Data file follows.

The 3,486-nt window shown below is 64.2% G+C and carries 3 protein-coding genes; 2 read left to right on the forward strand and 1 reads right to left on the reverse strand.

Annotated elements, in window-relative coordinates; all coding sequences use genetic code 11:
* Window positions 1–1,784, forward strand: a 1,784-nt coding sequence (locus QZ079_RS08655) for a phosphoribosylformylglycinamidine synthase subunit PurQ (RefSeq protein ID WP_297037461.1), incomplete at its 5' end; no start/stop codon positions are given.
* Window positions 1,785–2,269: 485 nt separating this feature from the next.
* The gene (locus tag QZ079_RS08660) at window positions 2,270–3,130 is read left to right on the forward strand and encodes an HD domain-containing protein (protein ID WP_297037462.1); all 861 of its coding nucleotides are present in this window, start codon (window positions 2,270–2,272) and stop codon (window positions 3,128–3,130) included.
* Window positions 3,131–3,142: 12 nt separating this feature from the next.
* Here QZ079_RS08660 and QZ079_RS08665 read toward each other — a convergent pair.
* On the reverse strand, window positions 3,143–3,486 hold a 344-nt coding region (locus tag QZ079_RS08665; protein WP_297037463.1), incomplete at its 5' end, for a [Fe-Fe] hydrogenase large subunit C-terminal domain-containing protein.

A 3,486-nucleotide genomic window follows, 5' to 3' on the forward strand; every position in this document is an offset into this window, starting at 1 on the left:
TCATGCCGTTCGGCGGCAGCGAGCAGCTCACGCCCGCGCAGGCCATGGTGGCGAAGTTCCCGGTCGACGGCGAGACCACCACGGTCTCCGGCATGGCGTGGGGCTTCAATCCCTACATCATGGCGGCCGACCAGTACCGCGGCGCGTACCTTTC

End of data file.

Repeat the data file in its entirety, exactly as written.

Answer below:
The 3,486-nt window shown below is 64.2% G+C and carries 3 protein-coding genes; 2 read left to right on the forward strand and 1 reads right to left on the reverse strand.

Annotated elements, in window-relative coordinates; all coding sequences use genetic code 11:
* Window positions 1–1,784, forward strand: a 1,784-nt coding sequence (locus QZ079_RS08655) for a phosphoribosylformylglycinamidine synthase subunit PurQ (RefSeq protein ID WP_297037461.1), incomplete at its 5' end; no start/stop codon positions are given.
* Window positions 1,785–2,269: 485 nt separating this feature from the next.
* The gene (locus tag QZ079_RS08660) at window positions 2,270–3,130 is read left to right on the forward strand and encodes an HD domain-containing protein (protein ID WP_297037462.1); all 861 of its coding nucleotides are present in this window, start codon (window positions 2,270–2,272) and stop codon (window positions 3,128–3,130) included.
* Window positions 3,131–3,142: 12 nt separating this feature from the next.
* Here QZ079_RS08660 and QZ079_RS08665 read toward each other — a convergent pair.
* On the reverse strand, window positions 3,143–3,486 hold a 344-nt coding region (locus tag QZ079_RS08665; protein WP_297037463.1), incomplete at its 5' end, for a [Fe-Fe] hydrogenase large subunit C-terminal domain-containing protein.

A 3,486-nucleotide genomic window follows, 5' to 3' on the forward strand; every position in this document is an offset into this window, starting at 1 on the left:
TCATGCCGTTCGGCGGCAGCGAGCAGCTCACGCCCGCGCAGGCCATGGTGGCGAAGTTCCCGGTCGACGGCGAGACCACCACGGTCTCCGGCATGGCGTGGGGCTTCAATCCCTACATCATGGCGGCCGACCAGTACCGCGGCGCGTACCTTTC